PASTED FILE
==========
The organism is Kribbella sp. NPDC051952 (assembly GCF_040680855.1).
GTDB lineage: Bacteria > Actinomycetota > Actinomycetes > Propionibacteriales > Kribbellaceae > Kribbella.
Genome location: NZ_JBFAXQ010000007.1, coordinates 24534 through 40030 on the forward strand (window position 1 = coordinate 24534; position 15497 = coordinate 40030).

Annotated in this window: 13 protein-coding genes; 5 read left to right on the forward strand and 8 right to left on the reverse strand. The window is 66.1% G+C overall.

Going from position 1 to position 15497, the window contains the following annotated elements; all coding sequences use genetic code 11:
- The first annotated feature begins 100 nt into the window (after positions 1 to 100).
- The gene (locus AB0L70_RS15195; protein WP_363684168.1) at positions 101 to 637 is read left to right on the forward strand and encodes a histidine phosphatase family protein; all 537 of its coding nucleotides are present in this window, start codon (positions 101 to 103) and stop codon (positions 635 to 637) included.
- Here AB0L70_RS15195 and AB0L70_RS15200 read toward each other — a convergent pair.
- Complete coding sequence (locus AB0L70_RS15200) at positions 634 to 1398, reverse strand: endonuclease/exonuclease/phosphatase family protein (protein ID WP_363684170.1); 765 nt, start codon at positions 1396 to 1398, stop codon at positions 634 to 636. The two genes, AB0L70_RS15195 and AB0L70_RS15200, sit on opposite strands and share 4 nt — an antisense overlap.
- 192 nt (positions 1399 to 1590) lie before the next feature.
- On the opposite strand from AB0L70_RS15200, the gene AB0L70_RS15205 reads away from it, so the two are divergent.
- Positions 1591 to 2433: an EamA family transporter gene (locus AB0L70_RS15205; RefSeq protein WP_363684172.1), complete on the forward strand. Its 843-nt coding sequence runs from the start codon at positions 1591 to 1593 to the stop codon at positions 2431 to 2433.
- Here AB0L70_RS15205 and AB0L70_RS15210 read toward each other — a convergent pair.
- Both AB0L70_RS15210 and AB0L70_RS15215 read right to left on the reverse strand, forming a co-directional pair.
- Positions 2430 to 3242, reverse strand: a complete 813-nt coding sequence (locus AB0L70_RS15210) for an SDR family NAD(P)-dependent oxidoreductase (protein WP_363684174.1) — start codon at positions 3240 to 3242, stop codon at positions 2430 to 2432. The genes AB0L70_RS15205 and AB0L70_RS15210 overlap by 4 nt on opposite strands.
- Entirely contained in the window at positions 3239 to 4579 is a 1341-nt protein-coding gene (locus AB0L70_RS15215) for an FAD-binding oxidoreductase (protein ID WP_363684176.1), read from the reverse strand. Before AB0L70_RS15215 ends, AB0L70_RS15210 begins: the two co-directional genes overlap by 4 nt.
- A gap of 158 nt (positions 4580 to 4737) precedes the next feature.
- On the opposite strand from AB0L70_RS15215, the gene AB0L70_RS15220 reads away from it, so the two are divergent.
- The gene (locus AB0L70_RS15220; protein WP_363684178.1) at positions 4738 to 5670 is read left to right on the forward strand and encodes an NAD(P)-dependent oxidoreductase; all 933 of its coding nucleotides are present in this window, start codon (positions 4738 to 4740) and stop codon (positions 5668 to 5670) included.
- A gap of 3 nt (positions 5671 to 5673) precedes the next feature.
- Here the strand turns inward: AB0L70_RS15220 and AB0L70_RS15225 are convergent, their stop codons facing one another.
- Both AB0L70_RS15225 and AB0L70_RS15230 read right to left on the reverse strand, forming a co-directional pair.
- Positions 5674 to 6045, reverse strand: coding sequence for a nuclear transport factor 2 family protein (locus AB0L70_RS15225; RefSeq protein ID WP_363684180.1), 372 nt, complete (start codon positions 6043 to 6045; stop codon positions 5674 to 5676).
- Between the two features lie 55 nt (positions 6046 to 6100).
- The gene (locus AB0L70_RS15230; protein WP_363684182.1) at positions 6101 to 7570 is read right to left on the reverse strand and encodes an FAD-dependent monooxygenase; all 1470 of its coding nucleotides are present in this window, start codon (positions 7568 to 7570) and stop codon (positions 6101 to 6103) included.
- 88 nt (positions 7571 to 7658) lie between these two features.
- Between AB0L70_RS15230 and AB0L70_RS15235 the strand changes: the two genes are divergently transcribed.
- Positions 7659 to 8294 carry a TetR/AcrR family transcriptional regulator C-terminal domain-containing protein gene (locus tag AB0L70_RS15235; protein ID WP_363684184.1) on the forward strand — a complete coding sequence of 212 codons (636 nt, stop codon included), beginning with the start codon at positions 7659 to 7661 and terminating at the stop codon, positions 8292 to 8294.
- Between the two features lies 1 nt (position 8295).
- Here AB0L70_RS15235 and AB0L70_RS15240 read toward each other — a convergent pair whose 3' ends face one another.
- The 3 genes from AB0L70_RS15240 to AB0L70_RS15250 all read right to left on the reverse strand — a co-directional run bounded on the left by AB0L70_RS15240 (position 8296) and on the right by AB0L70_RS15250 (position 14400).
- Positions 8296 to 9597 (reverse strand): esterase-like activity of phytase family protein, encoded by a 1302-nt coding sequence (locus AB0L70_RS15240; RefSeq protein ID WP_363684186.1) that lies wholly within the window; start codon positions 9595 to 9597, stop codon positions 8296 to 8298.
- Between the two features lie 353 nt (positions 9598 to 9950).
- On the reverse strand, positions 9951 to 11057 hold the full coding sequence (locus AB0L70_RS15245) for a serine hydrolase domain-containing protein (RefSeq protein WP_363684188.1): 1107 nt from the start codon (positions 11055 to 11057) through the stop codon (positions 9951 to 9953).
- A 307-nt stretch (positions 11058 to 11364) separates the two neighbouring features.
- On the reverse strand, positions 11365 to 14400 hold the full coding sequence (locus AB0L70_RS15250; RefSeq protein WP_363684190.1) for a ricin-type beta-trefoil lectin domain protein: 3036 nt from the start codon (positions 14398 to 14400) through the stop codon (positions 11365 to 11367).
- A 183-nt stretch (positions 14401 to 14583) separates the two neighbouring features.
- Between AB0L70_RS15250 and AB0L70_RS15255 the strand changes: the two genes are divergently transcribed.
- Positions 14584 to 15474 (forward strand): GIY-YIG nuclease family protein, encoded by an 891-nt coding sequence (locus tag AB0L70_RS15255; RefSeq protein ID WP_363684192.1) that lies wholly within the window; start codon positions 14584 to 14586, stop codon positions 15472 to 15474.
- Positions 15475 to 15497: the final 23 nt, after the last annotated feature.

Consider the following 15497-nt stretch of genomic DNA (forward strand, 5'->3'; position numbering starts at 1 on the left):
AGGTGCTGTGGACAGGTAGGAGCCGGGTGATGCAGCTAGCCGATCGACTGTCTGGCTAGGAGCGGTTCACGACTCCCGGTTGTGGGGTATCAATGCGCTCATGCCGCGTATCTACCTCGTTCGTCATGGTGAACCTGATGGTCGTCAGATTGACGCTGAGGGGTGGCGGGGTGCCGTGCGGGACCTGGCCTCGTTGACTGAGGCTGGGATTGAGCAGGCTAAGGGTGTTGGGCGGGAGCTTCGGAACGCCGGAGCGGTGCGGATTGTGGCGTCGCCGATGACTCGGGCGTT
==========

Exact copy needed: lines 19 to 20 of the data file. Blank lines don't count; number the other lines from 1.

- The gene (locus AB0L70_RS15220; protein WP_363684178.1) at positions 4738 to 5670 is read left to right on the forward strand and encodes an NAD(P)-dependent oxidoreductase; all 933 of its coding nucleotides are present in this window, start codon (positions 4738 to 4740) and stop codon (positions 5668 to 5670) included.
- A gap of 3 nt (positions 5671 to 5673) precedes the next feature.